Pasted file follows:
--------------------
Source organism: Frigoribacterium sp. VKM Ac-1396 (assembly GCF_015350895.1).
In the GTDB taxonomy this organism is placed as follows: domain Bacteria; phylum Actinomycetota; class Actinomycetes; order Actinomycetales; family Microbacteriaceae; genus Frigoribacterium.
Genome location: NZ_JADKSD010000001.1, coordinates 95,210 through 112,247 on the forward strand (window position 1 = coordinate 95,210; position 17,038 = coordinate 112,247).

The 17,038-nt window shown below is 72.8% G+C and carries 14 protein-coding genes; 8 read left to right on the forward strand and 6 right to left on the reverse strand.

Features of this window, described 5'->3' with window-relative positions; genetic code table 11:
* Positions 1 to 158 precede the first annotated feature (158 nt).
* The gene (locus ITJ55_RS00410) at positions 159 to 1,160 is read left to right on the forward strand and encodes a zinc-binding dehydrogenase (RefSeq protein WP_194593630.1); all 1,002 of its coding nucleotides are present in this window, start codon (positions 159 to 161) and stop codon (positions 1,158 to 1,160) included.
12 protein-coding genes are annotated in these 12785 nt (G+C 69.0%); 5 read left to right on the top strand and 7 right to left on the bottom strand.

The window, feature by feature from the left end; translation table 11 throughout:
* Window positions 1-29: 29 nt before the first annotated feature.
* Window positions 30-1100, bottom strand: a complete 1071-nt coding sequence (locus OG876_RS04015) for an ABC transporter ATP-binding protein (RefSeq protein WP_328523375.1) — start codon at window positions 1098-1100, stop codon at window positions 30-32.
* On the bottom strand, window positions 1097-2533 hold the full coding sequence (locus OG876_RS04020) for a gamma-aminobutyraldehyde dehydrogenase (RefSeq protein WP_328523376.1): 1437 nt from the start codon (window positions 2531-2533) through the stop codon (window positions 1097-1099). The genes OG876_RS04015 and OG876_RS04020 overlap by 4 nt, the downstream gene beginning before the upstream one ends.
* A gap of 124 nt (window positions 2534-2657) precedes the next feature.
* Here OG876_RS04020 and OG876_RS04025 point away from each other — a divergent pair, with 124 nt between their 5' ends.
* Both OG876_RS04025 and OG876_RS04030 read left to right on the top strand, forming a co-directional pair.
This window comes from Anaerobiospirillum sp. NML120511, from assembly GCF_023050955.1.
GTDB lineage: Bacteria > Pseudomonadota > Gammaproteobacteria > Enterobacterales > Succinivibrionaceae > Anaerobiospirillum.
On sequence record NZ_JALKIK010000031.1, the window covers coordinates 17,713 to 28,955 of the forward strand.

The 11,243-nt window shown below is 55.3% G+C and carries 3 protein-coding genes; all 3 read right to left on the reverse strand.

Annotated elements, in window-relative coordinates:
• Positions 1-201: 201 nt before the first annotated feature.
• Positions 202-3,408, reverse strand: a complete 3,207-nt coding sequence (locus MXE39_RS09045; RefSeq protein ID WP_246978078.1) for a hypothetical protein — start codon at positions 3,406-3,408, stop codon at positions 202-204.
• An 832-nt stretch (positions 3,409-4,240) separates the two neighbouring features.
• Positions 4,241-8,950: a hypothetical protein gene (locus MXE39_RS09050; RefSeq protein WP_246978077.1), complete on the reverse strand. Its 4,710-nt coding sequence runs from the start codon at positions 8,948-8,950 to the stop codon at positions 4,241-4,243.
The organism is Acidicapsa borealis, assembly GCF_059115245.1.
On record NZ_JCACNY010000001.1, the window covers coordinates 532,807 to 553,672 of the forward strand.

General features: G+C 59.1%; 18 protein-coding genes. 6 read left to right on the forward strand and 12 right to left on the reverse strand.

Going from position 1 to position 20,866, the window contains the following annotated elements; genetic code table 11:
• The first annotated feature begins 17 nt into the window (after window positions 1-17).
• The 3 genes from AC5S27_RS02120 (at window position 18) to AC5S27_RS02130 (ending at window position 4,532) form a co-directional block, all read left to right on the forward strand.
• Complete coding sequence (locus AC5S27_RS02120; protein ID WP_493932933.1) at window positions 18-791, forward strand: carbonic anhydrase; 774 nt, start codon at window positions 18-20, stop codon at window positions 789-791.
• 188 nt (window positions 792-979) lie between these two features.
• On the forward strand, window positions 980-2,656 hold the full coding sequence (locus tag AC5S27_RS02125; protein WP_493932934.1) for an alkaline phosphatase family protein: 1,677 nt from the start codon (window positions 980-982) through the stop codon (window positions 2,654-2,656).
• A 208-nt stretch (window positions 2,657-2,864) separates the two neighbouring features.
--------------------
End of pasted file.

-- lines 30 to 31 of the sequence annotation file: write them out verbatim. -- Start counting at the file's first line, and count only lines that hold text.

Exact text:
• The 3 genes from AC5S27_RS02120 (at window position 18) to AC5S27_RS02130 (ending at window position 4,532) form a co-directional block, all read left to right on the forward strand.
• Complete coding sequence (locus AC5S27_RS02120; protein ID WP_493932933.1) at window positions 18-791, forward strand: carbonic anhydrase; 774 nt, start codon at window positions 18-20, stop codon at window positions 789-791.